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L > LUXOR  > ABC 80


Luxor
ABC 80

Per Nützmann specidfies:
The LUXOR ABC 80 hardware and OS is almost an TRS 80 model 1 "clone". The guys behind it went to the U.S.A. to look at the market at that time and found the TRS computer ;-). One "story" why it was made is that LUXOR had a very large supply of monitors that they couldn't sell. "So why not make a computer, it needs a monitor". And LUXOR's core business at that time was TV-sets.


Gábor Képes adds:
There was also a Hungarian version of the ABC-80. It was the BRG ABC-80, in a white metal case. It was not a clone but a Swedish-Hungarian cooperation.
BRG (Budapesti Radiotechnikai Gyar - Radiotechnical Factory of Budapest) made the datasette of the original ABC-80s.
The Hungarian version was working with a domestic television set and could manage a dual datasette!

Tomas Axelsson reports to us this funny information:
One "fun fact" about the ABC 80 is that it really hadn't got a soundchip, just some built in "prerecorded" sounds that you could adress with assemblercode. But if there is a will, there is a way! You just put a bent paperclip in the port for the taperecorder and shortcircuit two pins. Then you could send data to the tape and thanks to the shortcircuit you get sound instead!! You just altered the value of a variable and got different pitches on the sound( you could play tunes!!).

Mĺns Almered, from Gothenburg, Sweden, corrects:
Im afraid I have to say that Tomas Axelsson are quite a bit wrong. I actually have the manual for the ABC80 right in front of me right now and I was using the machine for several years. There is actually a true soundchip inside ABC80 and the soundgenerator-chip named SN76477 was made by Texas Instruments.
The problem using it was that the chip is half digital and half analogue controlled and the hardware design in ABC80 only used digital access to the chip, all analogue control voltages where replaced with fixed resistors and this limited the use of the chip.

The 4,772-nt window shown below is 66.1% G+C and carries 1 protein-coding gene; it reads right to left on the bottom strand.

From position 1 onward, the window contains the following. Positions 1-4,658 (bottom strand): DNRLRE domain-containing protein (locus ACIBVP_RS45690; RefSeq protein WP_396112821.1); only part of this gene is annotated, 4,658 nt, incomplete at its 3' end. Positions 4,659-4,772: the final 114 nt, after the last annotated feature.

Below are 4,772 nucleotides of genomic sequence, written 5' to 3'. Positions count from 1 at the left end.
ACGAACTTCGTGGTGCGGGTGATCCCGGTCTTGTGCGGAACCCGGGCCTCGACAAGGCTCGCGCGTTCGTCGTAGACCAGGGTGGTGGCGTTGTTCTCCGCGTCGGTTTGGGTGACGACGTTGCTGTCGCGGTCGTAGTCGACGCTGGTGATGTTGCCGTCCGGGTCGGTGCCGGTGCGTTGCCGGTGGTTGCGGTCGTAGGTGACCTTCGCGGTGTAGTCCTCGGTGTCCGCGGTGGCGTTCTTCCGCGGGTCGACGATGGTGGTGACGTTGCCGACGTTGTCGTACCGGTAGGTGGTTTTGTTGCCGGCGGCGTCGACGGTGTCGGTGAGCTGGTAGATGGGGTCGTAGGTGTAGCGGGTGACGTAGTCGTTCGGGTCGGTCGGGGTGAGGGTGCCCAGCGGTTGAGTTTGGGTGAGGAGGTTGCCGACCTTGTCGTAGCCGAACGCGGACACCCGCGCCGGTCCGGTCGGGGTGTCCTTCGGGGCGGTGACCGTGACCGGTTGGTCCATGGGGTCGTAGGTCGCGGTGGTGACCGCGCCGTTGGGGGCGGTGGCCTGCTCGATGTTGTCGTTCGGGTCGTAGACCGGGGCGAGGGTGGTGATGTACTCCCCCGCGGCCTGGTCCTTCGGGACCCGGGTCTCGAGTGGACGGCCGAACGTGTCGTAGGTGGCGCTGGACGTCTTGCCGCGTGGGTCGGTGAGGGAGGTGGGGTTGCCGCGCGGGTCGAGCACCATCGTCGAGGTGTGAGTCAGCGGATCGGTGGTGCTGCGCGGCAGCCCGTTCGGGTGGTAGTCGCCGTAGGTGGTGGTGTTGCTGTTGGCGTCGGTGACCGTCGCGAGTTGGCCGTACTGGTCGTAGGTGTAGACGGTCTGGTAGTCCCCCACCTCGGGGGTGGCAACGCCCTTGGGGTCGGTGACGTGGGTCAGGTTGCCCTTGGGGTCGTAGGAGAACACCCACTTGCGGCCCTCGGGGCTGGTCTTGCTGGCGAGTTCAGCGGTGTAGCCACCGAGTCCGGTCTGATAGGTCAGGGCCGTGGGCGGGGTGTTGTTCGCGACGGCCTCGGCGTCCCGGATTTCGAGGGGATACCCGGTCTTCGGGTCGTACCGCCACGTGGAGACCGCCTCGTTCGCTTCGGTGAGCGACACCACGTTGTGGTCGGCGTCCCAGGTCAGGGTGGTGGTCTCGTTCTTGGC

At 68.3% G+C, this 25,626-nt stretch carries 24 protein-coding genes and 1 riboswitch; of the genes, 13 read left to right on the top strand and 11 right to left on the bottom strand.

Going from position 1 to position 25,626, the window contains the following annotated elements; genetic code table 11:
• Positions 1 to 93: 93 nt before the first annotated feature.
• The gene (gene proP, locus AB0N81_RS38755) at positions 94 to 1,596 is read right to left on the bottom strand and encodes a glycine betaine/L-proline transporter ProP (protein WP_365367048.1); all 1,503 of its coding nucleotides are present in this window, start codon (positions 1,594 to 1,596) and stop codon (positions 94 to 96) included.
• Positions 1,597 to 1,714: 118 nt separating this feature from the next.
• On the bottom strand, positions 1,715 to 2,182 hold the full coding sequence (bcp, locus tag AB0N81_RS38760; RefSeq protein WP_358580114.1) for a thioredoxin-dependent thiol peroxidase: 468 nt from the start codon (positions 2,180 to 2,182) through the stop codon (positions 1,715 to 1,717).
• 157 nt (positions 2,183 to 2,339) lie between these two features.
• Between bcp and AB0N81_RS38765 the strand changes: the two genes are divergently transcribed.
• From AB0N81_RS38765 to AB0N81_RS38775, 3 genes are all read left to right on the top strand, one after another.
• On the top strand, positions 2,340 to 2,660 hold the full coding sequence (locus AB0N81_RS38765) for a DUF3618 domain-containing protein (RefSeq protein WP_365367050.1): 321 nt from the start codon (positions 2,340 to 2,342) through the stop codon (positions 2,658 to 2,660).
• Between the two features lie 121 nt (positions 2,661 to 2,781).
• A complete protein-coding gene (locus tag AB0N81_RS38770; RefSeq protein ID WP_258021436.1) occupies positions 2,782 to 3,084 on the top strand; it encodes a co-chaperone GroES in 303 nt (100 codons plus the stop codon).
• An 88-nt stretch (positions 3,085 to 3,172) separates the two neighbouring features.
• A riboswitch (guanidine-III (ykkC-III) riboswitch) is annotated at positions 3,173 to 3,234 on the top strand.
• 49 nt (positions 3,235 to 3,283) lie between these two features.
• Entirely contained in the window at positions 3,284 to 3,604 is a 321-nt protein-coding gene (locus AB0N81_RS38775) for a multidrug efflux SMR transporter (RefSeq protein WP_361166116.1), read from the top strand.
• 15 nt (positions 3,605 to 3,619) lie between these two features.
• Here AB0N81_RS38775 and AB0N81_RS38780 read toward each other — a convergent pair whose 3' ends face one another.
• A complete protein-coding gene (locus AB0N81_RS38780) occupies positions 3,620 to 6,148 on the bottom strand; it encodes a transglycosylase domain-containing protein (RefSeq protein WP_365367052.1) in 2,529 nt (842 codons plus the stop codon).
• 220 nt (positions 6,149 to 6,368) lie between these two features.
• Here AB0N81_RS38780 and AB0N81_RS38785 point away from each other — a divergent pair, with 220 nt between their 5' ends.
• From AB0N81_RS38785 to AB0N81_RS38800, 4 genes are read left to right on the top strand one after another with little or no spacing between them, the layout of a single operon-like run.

Most people used the chip for pulswith modulation by turning the chip on and off and the sound was quite okay. The command for using the chip in ABC80 was OUT 6, [value] there was no problem at all using poke to the chip or accessing the chip from assemler language, there where actually a program with a speaking-swedish demo named "Rulle -det talande trollet".
Using the casette relay for making sound is a bad way of making sound on the ABC80, besides this is not very unike, music has been made on relay machines decades before ABC80. A much better way of using the internal taperecorder relay is to connect it to the telephone line and use it for pulse dialing :-)

Alf Christophersen's memories:
I used a ABC80 for my thesis in biochemistry and also for work sampling data from different equipments and controlling calibration instruments.
The computer was equipped with diskette station, ADC card (with 128x preamplifier, fully programable), DAC and a relay card, all using the ABC-bus which was very easy to use for scientific equipments. Being open ended, you could also connect at least 32 computers together in a network and connect to that network as many drives as you liked. We never had the money for that, but I had it demonstrated with 4 rather big harddisks. Much bigger than in the IBM PC's that came later (and which was a real hell to connect to equipments).

ABC at school, by Rikard Johnels:
We had two small ABC network set up at our school back in the end of the 70's. Three ABC80 connected to a dual 51/4" floppydrive, and five ABC800 (one 800C and four 800M) connected to a dual 8" floppy. No hard drives. Each network had their own matrix printer.
No one knew how to use the new "hi-resolution" graphics on the 800, so i skipped classes and sat for hours trying to figure it out. Eventually i got it right, and were able to hold classes in basic graphic handling.
I was around 14 at the time. :)
The ABC BASIC is very easy to learn, and very complete. Most of the contemporary BASIC's werent as extended as the ABC's (as far as i found it).
I almost miss hacking away on them...

Add-ons by Kurt Nyström, from Sweden:
My company MYAB was the biggest manufacturer of pirate add-ons to the ABC80. We offered 16 kB extra RAM, a conversion kit for 80 chars/line on screen and also a CP/M conversion kit including 64 kB extra RAM.





 
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